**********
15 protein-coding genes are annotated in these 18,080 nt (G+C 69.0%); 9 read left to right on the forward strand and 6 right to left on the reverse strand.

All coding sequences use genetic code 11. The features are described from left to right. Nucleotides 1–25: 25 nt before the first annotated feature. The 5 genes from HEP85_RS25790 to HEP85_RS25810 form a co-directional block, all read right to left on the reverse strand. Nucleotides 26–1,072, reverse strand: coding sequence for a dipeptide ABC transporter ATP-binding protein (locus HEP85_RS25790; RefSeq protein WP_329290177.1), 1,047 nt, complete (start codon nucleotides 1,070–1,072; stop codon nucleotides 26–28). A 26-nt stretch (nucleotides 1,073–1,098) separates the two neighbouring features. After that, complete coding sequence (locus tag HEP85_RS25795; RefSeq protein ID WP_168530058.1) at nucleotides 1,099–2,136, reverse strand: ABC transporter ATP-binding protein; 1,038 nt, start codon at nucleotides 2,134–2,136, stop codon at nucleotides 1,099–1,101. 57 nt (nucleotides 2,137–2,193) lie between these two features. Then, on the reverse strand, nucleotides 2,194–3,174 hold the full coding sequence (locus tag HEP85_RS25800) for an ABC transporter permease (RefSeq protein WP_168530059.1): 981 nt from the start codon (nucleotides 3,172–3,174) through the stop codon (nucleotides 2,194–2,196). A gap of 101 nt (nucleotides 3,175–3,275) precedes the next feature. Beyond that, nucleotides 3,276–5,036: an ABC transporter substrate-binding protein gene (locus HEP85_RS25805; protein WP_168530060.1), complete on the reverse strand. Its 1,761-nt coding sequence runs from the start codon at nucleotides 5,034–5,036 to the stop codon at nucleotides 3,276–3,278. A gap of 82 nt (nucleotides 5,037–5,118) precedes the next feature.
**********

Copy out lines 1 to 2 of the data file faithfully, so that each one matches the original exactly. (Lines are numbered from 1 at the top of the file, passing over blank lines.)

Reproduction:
15 protein-coding genes are annotated in these 18,080 nt (G+C 69.0%); 9 read left to right on the forward strand and 6 right to left on the reverse strand.

All coding sequences use genetic code 11. The features are described from left to right. Nucleotides 1–25: 25 nt before the first annotated feature. The 5 genes from HEP85_RS25790 to HEP85_RS25810 form a co-directional block, all read right to left on the reverse strand. Nucleotides 26–1,072, reverse strand: coding sequence for a dipeptide ABC transporter ATP-binding protein (locus HEP85_RS25790; RefSeq protein WP_329290177.1), 1,047 nt, complete (start codon nucleotides 1,070–1,072; stop codon nucleotides 26–28). A 26-nt stretch (nucleotides 1,073–1,098) separates the two neighbouring features. After that, complete coding sequence (locus tag HEP85_RS25795; RefSeq protein ID WP_168530058.1) at nucleotides 1,099–2,136, reverse strand: ABC transporter ATP-binding protein; 1,038 nt, start codon at nucleotides 2,134–2,136, stop codon at nucleotides 1,099–1,101. 57 nt (nucleotides 2,137–2,193) lie between these two features. Then, on the reverse strand, nucleotides 2,194–3,174 hold the full coding sequence (locus tag HEP85_RS25800) for an ABC transporter permease (RefSeq protein WP_168530059.1): 981 nt from the start codon (nucleotides 3,172–3,174) through the stop codon (nucleotides 2,194–2,196). A gap of 101 nt (nucleotides 3,175–3,275) precedes the next feature. Beyond that, nucleotides 3,276–5,036: an ABC transporter substrate-binding protein gene (locus HEP85_RS25805; protein WP_168530060.1), complete on the reverse strand. Its 1,761-nt coding sequence runs from the start codon at nucleotides 5,034–5,036 to the stop codon at nucleotides 3,276–3,278. A gap of 82 nt (nucleotides 5,037–5,118) precedes the next feature.